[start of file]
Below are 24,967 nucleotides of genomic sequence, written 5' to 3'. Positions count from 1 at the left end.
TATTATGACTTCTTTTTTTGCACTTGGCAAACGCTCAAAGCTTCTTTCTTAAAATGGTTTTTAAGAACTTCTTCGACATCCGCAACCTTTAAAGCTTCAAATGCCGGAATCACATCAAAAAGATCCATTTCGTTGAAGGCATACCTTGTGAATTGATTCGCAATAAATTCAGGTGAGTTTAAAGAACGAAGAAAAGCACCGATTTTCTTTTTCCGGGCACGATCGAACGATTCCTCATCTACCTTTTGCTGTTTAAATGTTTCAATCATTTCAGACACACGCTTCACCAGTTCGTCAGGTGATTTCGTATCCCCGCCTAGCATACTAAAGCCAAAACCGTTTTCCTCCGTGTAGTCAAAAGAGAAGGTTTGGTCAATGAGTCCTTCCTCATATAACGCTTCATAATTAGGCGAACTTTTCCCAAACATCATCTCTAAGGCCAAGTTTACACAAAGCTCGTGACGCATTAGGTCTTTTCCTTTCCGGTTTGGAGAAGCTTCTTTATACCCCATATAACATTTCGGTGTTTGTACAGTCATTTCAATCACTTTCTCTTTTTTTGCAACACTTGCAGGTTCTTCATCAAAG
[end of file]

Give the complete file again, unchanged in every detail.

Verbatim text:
Below are 24,967 nucleotides of genomic sequence, written 5' to 3'. Positions count from 1 at the left end.
TATTATGACTTCTTTTTTTGCACTTGGCAAACGCTCAAAGCTTCTTTCTTAAAATGGTTTTTAAGAACTTCTTCGACATCCGCAACCTTTAAAGCTTCAAATGCCGGAATCACATCAAAAAGATCCATTTCGTTGAAGGCATACCTTGTGAATTGATTCGCAATAAATTCAGGTGAGTTTAAAGAACGAAGAAAAGCACCGATTTTCTTTTTCCGGGCACGATCGAACGATTCCTCATCTACCTTTTGCTGTTTAAATGTTTCAATCATTTCAGACACACGCTTCACCAGTTCGTCAGGTGATTTCGTATCCCCGCCTAGCATACTAAAGCCAAAACCGTTTTCCTCCGTGTAGTCAAAAGAGAAGGTTTGGTCAATGAGTCCTTCCTCATATAACGCTTCATAATTAGGCGAACTTTTCCCAAACATCATCTCTAAGGCCAAGTTTACACAAAGCTCGTGACGCATTAGGTCTTTTCCTTTCCGGTTTGGAGAAGCTTCTTTATACCCCATATAACATTTCGGTGTTTGTACAGTCATTTCAATCACTTTCTCTTTTTTTGCAACACTTGCAGGTTCTTCATCAAAG